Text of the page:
The present invention broadly is a steerable catheter comprising: a helical coil of wire, the helical coil comprising an outer diameter; an inner diameter; a longitudinal axis; a distal end; a proximal end; and, a lumen extending longitudinally from the distal end to the proximal end, the helical coil having at least a first section of loosely coiled loops defining at least one gap; a ribbon having a distal end and a proximal end, the ribbon extending longitudinally, adjacent to the longitudinal axis, within the lumen, from the distal end of the helical coil to the proximal end of the helical coil; a tip comprising a laser-welded fusion of the distal end of the helical coil and the distal end of the ribbon, the tip being arranged to close the distal end of the helical coil, and having a diameter substantially equal to or less than the outer diameter of the helical coil, wherein the tip is operatively arranged to move in a first direction away from the longitudinal axis when the ribbon is forced in a first longitudinal direction, and move in a second direction away from the longitudinal axis when the ribbon is forced in a second longitudinal direction.

The present invention also includes a method of making a steerable catheter tip comprising: providing a helical coil of wire of laser weldable material, the helical coil comprising a longitudinal axis, a distal end, a proximal end, and a lumen extending longitudinally from the distal end to the proximal end; providing a ribbon of laser weldable material having a distal end and a proximal end, the ribbon extending longitudinally, adjacent to the longitudinal axis, within the lumen, from the distal end of the helical coil past the proximal end of the helical coil; applying a first set of pulses from a laser welder to the distal end of the ribbon and the distal end of the helical coil, the first set of pulses being sufficient to generate a molten fusion of the distal end of the ribbon and the distal end of the helical coil; and, applying a second set of pulses from a laser welder to the molten fusion sufficient to shape the molten fusion into a tip arranged to close the distal end of the helical coil.

It is a general object of the present invention to provide a coil catheter having a non-detachable tip.

It is another general object of the present invention to provide a steerable coil catheter.

These and other objects and advantages of the present invention will be readily appreciable from the following description of preferred embodiments of the invention and from the accompanying drawings and claims.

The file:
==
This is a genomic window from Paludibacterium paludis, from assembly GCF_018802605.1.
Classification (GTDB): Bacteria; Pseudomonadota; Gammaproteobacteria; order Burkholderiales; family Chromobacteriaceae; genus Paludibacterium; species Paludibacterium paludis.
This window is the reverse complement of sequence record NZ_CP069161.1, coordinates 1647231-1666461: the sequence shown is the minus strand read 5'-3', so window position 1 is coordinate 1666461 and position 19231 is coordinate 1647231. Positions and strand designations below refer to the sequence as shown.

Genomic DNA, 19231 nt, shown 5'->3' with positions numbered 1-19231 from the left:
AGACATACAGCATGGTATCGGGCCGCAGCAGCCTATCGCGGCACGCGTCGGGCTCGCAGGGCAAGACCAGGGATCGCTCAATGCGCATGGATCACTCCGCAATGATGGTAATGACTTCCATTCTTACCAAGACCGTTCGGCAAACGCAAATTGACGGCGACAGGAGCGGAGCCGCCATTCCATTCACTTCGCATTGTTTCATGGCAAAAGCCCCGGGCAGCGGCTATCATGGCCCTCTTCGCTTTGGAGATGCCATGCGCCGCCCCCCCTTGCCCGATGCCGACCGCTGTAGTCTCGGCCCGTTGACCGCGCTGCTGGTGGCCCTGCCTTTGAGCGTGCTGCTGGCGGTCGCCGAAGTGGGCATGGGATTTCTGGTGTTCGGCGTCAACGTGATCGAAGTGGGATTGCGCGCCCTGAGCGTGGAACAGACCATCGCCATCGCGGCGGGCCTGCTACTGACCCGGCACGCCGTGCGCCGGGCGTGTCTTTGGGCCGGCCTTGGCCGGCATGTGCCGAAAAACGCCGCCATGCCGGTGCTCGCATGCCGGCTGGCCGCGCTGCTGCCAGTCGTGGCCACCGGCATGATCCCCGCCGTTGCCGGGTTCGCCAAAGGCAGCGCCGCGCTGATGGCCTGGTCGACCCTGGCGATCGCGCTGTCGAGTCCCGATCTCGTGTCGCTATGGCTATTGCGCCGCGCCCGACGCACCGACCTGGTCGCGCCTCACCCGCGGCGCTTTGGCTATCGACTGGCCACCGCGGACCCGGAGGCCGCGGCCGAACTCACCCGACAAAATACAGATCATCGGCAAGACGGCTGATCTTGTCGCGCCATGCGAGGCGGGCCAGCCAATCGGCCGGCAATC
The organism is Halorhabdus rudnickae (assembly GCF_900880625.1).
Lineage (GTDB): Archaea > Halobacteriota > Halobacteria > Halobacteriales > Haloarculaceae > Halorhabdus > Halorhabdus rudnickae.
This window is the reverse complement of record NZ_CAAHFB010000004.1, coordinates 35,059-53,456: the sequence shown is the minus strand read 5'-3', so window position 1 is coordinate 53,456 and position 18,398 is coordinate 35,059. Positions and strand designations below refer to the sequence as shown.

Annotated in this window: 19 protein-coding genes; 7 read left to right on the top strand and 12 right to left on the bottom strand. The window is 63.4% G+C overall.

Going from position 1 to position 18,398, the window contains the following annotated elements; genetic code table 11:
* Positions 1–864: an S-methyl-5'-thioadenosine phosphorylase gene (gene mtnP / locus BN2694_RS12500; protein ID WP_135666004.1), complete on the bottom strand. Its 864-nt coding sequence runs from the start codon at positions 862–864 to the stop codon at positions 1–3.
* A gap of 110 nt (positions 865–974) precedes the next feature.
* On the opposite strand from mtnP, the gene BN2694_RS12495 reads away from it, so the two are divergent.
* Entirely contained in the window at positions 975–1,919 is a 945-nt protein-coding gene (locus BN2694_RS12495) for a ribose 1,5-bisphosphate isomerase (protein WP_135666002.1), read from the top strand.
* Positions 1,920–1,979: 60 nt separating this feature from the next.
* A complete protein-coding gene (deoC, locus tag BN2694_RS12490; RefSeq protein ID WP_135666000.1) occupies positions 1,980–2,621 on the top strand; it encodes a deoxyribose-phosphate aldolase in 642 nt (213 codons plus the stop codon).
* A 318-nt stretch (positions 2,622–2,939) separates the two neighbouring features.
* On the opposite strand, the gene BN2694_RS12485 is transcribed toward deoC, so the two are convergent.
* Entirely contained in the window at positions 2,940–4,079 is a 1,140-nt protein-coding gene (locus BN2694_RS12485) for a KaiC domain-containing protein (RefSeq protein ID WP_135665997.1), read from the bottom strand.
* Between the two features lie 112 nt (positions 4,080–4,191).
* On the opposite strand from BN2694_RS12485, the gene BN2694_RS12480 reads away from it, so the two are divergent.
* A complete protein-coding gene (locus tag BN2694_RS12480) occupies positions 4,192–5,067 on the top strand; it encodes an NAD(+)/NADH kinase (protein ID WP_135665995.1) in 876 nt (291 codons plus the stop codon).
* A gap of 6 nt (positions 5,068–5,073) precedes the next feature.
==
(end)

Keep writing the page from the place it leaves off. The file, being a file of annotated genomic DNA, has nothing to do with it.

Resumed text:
BRIEF DESCRIPTION OF THE DRAWINGS

The nature and mode of operation of the present invention will now be more fully described in the following detailed description of the invention taken with the accompanying drawing figures, in which:

FIG. 1 is a perspective view of the present invention steerable catheter;

FIG. 2 is a side plan view of a helical coil and a control ribbon of the steerable catheter, showing the first and second steps in the method of making the steerable catheter;

FIG. 3 is a side plan view of the coil and control ribbon, showing the third step in the method of making the steerable catheter;

FIG. 4 is a side plan view of the coil and control ribbon, showing the fourth step in the method of making the steerable catheter;

FIG. 5 is a side plan view of the steerable catheter in resting state;

FIG. 6 is a side plan view of the steerable catheter, showing its tip steered in a first direction; and,

FIG. 7 is a side plan view of the steerable catheter, showing its tip steered in a second direction.

DETAILED DESCRIPTION OF THE INVENTION

At the outset, it should be appreciated that like drawing numbers on different drawing views identify identical, or functionally similar, structural elements of the invention. While the present invention is described with respect to what is presently considered to be the preferred aspects, it is to be understood that the invention as claimed is not limited to the disclosed aspects.

Furthermore, it is understood that this invention is not limited to the particular methodology, materials and modifications described and as such may, of course, vary. It is also understood that the terminology used herein is for the purpose of describing particular aspects only, and is not intended to limit the scope of the present invention, which is limited only by the appended claims.

Unless defined otherwise, all technical and scientific terms used herein have the same meaning as commonly understood to one of ordinary skill in the art to which this invention belongs. Although any methods, devices or materials similar or equivalent to those described herein can be used in the practice or testing of the invention, the preferred methods, devices, and materials are now described.